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Thursday, December 27, 2007

Audi: Comparison of Audi's MMI against Ford's Sync

Audi MMI vs. Ford Sync
We started reading this review having no doubt who will be the winner at the end, but the final result left us wondering. Wondering about what the author was looking for. The given result reminds us of the useless comparisons between PCs and Macs where usually the PC-minded authors compare item by item but disregarding the whole picture. People who choose and drive an Audi and therefore use the MMI are looking for something different as they are different. They like to make the statement of being different, by having a value for design AND ease of use. Please keep that in mind when reading this article over at our source, the "powered by Microsoft" on every Sync system should be a warning for you.
Like a Michael Bay action flick, Audi's MMI system is a showcase of expensive special effects. The high-resolution display is clean, colorful, and downright dazzling. Each menu — phone, navigation, music — has its own display color. And when shuffling between categories, the screen dances and flashes like the Pink Floyd laser shows you used to trip balls to in high school. With everything controlled by a dial on the center console, MMI shared design commonalities with the iPod even before it was capable of communicating with one. The system made its debut in 2004 with the then new A8, but it wasn't until last year that Audi finally integrated full iPod functionality on models equipped with MMI (A/S5, A/S6, and A/S8). A connecting dock was available previously, but song playback was limited to six pre-compiled playlists that mimicked a six-disc CD changer. The new system presents a re-creation of the iPod interface via the MMI dial and the dash-mounted screen — or, to help keep the driver's eyes closer to the road, a full-color screen between the main gauges and a small roller dial on the steering wheel. A main menu presents options for playlists, artists, albums, or genres, and after diving from artists down through albums and into specific song lists, an arrow at the top of each screen (or a separate return button) moves the system one step back toward the main menu.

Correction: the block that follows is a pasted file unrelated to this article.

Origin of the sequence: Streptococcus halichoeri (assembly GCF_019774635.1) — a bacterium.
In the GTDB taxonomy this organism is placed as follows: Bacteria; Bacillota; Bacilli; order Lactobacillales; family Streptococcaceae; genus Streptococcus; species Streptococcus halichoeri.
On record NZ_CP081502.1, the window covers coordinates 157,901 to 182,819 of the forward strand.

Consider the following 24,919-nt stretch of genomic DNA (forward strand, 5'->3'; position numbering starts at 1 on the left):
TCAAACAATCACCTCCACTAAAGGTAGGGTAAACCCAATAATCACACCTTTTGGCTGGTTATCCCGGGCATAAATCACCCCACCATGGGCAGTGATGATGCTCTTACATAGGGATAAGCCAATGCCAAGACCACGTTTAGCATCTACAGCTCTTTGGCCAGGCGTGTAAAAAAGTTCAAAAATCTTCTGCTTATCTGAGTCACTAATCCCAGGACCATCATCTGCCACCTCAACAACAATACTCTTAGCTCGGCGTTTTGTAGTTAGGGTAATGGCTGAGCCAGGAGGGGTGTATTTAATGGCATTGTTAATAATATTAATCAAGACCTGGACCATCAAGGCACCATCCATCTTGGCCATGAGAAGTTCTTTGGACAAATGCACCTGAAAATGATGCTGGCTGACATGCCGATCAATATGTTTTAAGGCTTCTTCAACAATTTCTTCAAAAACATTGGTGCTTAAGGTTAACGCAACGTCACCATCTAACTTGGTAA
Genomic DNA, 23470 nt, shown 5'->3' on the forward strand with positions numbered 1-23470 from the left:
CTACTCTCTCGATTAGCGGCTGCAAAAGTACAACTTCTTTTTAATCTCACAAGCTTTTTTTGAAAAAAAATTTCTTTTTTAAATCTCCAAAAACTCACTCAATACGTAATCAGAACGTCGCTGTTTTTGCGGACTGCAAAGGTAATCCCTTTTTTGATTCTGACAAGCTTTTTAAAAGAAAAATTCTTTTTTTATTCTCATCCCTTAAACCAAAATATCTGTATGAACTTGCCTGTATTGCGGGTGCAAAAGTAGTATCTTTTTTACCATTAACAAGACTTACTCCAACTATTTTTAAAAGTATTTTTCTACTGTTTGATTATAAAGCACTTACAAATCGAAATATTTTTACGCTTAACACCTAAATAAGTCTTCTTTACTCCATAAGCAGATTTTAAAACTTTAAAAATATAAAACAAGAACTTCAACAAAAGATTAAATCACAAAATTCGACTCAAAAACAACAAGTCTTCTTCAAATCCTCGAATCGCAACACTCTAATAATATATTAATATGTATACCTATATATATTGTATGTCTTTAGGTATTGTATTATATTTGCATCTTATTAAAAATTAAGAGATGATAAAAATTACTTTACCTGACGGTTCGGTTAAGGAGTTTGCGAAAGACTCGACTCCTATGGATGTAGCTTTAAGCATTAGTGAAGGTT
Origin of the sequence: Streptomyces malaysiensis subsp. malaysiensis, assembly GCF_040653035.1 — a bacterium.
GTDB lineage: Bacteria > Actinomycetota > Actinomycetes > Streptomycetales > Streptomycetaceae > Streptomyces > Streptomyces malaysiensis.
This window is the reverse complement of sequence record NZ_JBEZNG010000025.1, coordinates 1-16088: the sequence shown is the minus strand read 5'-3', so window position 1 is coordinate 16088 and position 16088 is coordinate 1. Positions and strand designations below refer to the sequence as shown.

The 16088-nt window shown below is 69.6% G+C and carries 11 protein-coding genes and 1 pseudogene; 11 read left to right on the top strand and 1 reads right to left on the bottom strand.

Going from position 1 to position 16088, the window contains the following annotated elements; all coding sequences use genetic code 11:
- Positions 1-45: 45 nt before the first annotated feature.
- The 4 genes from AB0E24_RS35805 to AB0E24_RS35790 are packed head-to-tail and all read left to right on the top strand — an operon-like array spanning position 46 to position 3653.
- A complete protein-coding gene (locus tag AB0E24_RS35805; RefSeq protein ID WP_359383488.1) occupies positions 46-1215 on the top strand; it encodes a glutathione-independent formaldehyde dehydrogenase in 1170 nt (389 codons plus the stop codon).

Similarly, the dial can be used to cycle through a synchronized phone's contacts list, while pressing the dial initiates or ends calls. Additional options — all lit up in green, the phone menu's color — bring up recent calls or a rotary number pad for manually keying in calls.

The Audi system's strength is its familiarity. Anyone who has used an iPod will find the interface intuitive and simple, and the fact that Audi Music Interface is designed to work with Apple means that no one using it will be an iPod noobie.

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Source: Motive Mag


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